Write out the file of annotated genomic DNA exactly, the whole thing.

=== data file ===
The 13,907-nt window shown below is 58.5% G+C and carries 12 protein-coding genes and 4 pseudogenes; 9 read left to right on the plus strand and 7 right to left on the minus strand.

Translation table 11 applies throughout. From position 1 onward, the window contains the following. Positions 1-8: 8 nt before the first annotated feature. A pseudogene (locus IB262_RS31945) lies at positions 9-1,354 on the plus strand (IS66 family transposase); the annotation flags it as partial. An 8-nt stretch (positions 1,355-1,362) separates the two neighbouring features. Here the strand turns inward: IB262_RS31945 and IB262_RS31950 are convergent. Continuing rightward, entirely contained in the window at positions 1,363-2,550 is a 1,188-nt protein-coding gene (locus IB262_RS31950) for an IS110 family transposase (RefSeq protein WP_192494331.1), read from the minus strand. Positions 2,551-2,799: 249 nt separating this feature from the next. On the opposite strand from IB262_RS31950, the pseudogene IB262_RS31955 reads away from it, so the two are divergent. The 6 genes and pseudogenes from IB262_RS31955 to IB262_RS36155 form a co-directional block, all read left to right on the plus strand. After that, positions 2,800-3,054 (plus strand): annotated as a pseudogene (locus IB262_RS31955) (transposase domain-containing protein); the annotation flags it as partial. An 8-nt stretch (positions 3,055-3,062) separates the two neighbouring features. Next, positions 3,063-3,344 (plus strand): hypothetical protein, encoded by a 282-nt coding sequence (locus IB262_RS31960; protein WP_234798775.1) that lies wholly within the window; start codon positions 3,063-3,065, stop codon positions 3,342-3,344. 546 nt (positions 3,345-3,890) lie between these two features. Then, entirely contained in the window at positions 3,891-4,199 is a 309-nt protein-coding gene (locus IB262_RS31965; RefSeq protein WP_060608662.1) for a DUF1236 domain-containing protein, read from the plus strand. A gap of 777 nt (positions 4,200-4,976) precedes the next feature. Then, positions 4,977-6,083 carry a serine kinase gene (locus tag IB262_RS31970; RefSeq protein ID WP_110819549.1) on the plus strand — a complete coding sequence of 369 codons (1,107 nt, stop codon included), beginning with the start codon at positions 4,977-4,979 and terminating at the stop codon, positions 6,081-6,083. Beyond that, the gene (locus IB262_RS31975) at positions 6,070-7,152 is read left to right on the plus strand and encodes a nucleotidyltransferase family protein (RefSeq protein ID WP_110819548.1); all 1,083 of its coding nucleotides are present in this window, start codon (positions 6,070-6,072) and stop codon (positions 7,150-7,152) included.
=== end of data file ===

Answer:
The 13,907-nt window shown below is 58.5% G+C and carries 12 protein-coding genes and 4 pseudogenes; 9 read left to right on the plus strand and 7 right to left on the minus strand.

Translation table 11 applies throughout. From position 1 onward, the window contains the following. Positions 1-8: 8 nt before the first annotated feature. A pseudogene (locus IB262_RS31945) lies at positions 9-1,354 on the plus strand (IS66 family transposase); the annotation flags it as partial. An 8-nt stretch (positions 1,355-1,362) separates the two neighbouring features. Here the strand turns inward: IB262_RS31945 and IB262_RS31950 are convergent. Continuing rightward, entirely contained in the window at positions 1,363-2,550 is a 1,188-nt protein-coding gene (locus IB262_RS31950) for an IS110 family transposase (RefSeq protein WP_192494331.1), read from the minus strand. Positions 2,551-2,799: 249 nt separating this feature from the next. On the opposite strand from IB262_RS31950, the pseudogene IB262_RS31955 reads away from it, so the two are divergent. The 6 genes and pseudogenes from IB262_RS31955 to IB262_RS36155 form a co-directional block, all read left to right on the plus strand. After that, positions 2,800-3,054 (plus strand): annotated as a pseudogene (locus IB262_RS31955) (transposase domain-containing protein); the annotation flags it as partial. An 8-nt stretch (positions 3,055-3,062) separates the two neighbouring features. Next, positions 3,063-3,344 (plus strand): hypothetical protein, encoded by a 282-nt coding sequence (locus IB262_RS31960; protein WP_234798775.1) that lies wholly within the window; start codon positions 3,063-3,065, stop codon positions 3,342-3,344. 546 nt (positions 3,345-3,890) lie between these two features. Then, entirely contained in the window at positions 3,891-4,199 is a 309-nt protein-coding gene (locus IB262_RS31965; RefSeq protein WP_060608662.1) for a DUF1236 domain-containing protein, read from the plus strand. A gap of 777 nt (positions 4,200-4,976) precedes the next feature. Then, positions 4,977-6,083 carry a serine kinase gene (locus tag IB262_RS31970; RefSeq protein ID WP_110819549.1) on the plus strand — a complete coding sequence of 369 codons (1,107 nt, stop codon included), beginning with the start codon at positions 4,977-4,979 and terminating at the stop codon, positions 6,081-6,083. Beyond that, the gene (locus IB262_RS31975) at positions 6,070-7,152 is read left to right on the plus strand and encodes a nucleotidyltransferase family protein (RefSeq protein ID WP_110819548.1); all 1,083 of its coding nucleotides are present in this window, start codon (positions 6,070-6,072) and stop codon (positions 7,150-7,152) included.